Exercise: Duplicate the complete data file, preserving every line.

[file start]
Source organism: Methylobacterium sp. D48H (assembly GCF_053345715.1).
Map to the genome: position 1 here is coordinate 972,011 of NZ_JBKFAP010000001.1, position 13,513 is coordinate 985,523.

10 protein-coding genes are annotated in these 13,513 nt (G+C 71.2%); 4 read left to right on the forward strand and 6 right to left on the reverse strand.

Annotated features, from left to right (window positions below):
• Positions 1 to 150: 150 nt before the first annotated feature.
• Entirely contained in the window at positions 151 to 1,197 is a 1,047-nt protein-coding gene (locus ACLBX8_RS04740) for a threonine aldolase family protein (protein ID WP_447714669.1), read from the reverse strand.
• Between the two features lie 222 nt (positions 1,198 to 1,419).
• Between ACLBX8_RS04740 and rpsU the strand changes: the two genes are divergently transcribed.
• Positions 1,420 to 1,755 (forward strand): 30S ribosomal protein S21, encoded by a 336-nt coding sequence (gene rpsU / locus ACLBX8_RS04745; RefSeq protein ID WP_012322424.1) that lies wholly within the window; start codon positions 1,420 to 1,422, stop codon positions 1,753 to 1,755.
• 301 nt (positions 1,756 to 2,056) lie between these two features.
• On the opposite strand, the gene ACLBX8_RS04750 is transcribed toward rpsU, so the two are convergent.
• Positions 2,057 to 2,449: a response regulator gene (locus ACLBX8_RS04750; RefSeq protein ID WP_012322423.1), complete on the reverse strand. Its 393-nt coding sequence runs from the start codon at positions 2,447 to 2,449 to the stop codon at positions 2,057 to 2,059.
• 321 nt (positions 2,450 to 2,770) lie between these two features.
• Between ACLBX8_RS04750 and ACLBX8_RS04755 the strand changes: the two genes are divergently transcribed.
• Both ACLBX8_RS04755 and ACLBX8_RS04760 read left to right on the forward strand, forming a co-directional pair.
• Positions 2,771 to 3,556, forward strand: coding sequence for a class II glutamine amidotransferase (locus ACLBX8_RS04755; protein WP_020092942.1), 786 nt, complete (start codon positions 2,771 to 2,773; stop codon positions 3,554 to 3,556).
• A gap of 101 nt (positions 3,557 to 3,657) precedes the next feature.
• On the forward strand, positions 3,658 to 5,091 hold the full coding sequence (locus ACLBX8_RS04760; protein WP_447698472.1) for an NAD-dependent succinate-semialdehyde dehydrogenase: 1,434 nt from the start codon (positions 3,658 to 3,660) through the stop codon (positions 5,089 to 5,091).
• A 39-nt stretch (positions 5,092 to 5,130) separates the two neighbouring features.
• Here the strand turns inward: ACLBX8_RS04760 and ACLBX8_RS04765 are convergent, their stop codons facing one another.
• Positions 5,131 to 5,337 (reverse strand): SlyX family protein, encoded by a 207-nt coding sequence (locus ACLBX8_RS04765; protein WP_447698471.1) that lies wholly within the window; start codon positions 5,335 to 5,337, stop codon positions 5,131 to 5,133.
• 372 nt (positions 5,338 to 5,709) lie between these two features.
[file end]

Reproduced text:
Source organism: Methylobacterium sp. D48H (assembly GCF_053345715.1).
Map to the genome: position 1 here is coordinate 972,011 of NZ_JBKFAP010000001.1, position 13,513 is coordinate 985,523.

10 protein-coding genes are annotated in these 13,513 nt (G+C 71.2%); 4 read left to right on the forward strand and 6 right to left on the reverse strand.

Annotated features, from left to right (window positions below):
• Positions 1 to 150: 150 nt before the first annotated feature.
• Entirely contained in the window at positions 151 to 1,197 is a 1,047-nt protein-coding gene (locus ACLBX8_RS04740) for a threonine aldolase family protein (protein ID WP_447714669.1), read from the reverse strand.
• Between the two features lie 222 nt (positions 1,198 to 1,419).
• Between ACLBX8_RS04740 and rpsU the strand changes: the two genes are divergently transcribed.
• Positions 1,420 to 1,755 (forward strand): 30S ribosomal protein S21, encoded by a 336-nt coding sequence (gene rpsU / locus ACLBX8_RS04745; RefSeq protein ID WP_012322424.1) that lies wholly within the window; start codon positions 1,420 to 1,422, stop codon positions 1,753 to 1,755.
• 301 nt (positions 1,756 to 2,056) lie between these two features.
• On the opposite strand, the gene ACLBX8_RS04750 is transcribed toward rpsU, so the two are convergent.
• Positions 2,057 to 2,449: a response regulator gene (locus ACLBX8_RS04750; RefSeq protein ID WP_012322423.1), complete on the reverse strand. Its 393-nt coding sequence runs from the start codon at positions 2,447 to 2,449 to the stop codon at positions 2,057 to 2,059.
• 321 nt (positions 2,450 to 2,770) lie between these two features.
• Between ACLBX8_RS04750 and ACLBX8_RS04755 the strand changes: the two genes are divergently transcribed.
• Both ACLBX8_RS04755 and ACLBX8_RS04760 read left to right on the forward strand, forming a co-directional pair.
• Positions 2,771 to 3,556, forward strand: coding sequence for a class II glutamine amidotransferase (locus ACLBX8_RS04755; protein WP_020092942.1), 786 nt, complete (start codon positions 2,771 to 2,773; stop codon positions 3,554 to 3,556).
• A gap of 101 nt (positions 3,557 to 3,657) precedes the next feature.
• On the forward strand, positions 3,658 to 5,091 hold the full coding sequence (locus ACLBX8_RS04760; protein WP_447698472.1) for an NAD-dependent succinate-semialdehyde dehydrogenase: 1,434 nt from the start codon (positions 3,658 to 3,660) through the stop codon (positions 5,089 to 5,091).
• A 39-nt stretch (positions 5,092 to 5,130) separates the two neighbouring features.
• Here the strand turns inward: ACLBX8_RS04760 and ACLBX8_RS04765 are convergent, their stop codons facing one another.
• Positions 5,131 to 5,337 (reverse strand): SlyX family protein, encoded by a 207-nt coding sequence (locus ACLBX8_RS04765; protein WP_447698471.1) that lies wholly within the window; start codon positions 5,335 to 5,337, stop codon positions 5,131 to 5,133.
• 372 nt (positions 5,338 to 5,709) lie between these two features.